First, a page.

And then there’s Priest’s writing. I wasn’t particularly fond of her book Boneshaker, which means I haven’t really read the rest of her steampunk writing, but I did read Maplecroft, and I thought that was pretty awesome. In my head, then, I tend to associate Priest with great horror writing, and The Family Plot does not disappoint. Here’s a little taste of what to expect by way of creepiness:
It was over as soon as it’d happened, but she was already off her feet. She fell sliding into the tub, landing on her back under the full force of the water. She scrambled and stumbled, and pulled herself out of the tub—over the side and onto all fours on a floor that was so wet she could see her own reflection when she stared down, panting, at the space between her hands.
Behind her reflection in that thin sheen of puddle, a shape darted, loomed, and disappeared.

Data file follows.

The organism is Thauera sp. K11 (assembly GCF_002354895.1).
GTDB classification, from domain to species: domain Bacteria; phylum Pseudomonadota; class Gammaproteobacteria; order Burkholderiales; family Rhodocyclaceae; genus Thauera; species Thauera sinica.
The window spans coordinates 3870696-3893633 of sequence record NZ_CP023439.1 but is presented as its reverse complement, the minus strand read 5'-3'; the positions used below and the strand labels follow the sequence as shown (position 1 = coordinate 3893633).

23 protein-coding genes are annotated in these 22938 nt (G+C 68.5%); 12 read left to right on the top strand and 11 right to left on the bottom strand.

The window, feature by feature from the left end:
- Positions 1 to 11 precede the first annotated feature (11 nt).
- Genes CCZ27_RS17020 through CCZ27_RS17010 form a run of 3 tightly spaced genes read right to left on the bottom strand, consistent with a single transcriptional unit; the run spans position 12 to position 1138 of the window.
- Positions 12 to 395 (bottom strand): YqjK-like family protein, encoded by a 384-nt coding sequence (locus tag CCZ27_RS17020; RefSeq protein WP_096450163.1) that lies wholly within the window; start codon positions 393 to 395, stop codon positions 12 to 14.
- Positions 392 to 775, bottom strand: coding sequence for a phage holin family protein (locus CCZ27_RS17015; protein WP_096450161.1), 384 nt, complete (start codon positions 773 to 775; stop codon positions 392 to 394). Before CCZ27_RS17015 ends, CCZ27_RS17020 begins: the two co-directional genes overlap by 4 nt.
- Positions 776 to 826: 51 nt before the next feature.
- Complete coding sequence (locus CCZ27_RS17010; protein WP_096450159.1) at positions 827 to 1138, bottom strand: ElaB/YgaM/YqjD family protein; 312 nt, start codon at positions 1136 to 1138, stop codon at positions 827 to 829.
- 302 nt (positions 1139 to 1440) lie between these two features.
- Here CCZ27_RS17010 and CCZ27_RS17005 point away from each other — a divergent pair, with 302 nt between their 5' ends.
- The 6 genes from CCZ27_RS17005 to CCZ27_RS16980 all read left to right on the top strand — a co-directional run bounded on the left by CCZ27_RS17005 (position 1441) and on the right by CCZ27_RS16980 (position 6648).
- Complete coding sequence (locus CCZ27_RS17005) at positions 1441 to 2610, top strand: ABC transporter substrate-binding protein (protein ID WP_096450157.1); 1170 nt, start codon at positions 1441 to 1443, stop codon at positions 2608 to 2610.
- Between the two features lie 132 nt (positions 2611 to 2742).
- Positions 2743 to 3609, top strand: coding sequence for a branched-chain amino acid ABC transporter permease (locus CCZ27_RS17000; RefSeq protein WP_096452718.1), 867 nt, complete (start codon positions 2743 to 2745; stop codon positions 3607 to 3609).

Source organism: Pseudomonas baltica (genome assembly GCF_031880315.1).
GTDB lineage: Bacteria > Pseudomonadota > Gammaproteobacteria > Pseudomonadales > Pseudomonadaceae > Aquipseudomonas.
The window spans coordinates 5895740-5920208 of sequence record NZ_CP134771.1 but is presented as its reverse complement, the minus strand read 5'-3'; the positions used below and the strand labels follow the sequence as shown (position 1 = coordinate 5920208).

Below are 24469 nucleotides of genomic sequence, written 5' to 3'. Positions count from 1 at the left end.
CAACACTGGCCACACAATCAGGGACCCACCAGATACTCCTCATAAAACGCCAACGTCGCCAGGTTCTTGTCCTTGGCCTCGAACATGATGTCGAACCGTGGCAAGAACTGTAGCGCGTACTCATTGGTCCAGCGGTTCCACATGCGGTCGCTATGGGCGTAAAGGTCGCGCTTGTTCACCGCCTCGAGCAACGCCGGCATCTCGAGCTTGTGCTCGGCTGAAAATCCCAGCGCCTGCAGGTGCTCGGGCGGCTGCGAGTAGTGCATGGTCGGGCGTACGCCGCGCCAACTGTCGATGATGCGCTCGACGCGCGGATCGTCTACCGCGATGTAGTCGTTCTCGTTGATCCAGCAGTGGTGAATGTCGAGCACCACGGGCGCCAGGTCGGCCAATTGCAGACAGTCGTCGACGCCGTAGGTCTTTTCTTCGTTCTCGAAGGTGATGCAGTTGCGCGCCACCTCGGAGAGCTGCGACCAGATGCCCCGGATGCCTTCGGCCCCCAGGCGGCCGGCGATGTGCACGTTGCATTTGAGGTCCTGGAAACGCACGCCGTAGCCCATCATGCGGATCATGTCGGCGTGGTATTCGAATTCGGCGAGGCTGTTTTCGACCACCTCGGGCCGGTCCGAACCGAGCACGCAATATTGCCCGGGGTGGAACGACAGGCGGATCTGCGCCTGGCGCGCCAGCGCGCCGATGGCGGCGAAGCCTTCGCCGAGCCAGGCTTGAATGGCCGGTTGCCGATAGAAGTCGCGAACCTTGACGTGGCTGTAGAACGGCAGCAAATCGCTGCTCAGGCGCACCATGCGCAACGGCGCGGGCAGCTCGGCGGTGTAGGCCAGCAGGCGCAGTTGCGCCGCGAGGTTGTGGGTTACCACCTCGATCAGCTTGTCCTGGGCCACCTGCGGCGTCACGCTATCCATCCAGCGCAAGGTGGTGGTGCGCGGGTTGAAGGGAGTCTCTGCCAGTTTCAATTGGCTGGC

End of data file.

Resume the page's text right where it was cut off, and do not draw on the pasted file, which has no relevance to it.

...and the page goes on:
That excerpt, by the way, pretty much guaranteed that I didn’t read this book at night, for fear I’d give myself nightmares. That’s a good sign, by the way: if I can’t read a horror story before I go to sleep because it can actually give me nightmares, then it’s definitely doing what it’s supposed to do.
Despite all these positives, though, there’s just one thing I think could be improved about this novel: the backstory for the house and the events that happened in it. I know that the reader doesn’t need the entire backstory in minute detail in order for this novel to work as a horror story, but I did find myself wishing every now and then that there was just a little more detail, a little more explanation, as to why things turned out the way they did. Oh, to be sure, Priest leaves enough detail for the reader to make his or her own conclusions, and a little bit of historical knowledge can go a long way when it comes to figuring things out, but I really wish there had been a little more meat on that particular bone for me to chew on.
Overall, The Family Plot is a well-built, well-constructed haunted house story, with great characters and a plot that has a creepiness factor that goes from zero to sixty in the space of the first five chapters (or less, depending on the reader’s tolerance). The only thing that stops me from giving this five stars is that I wish the house’s backstory had been more developed, but other readers might be entirely happy with the novel as it stands.
The Family Plot is available on Amazon in a variety of formats; click on the title to find them all.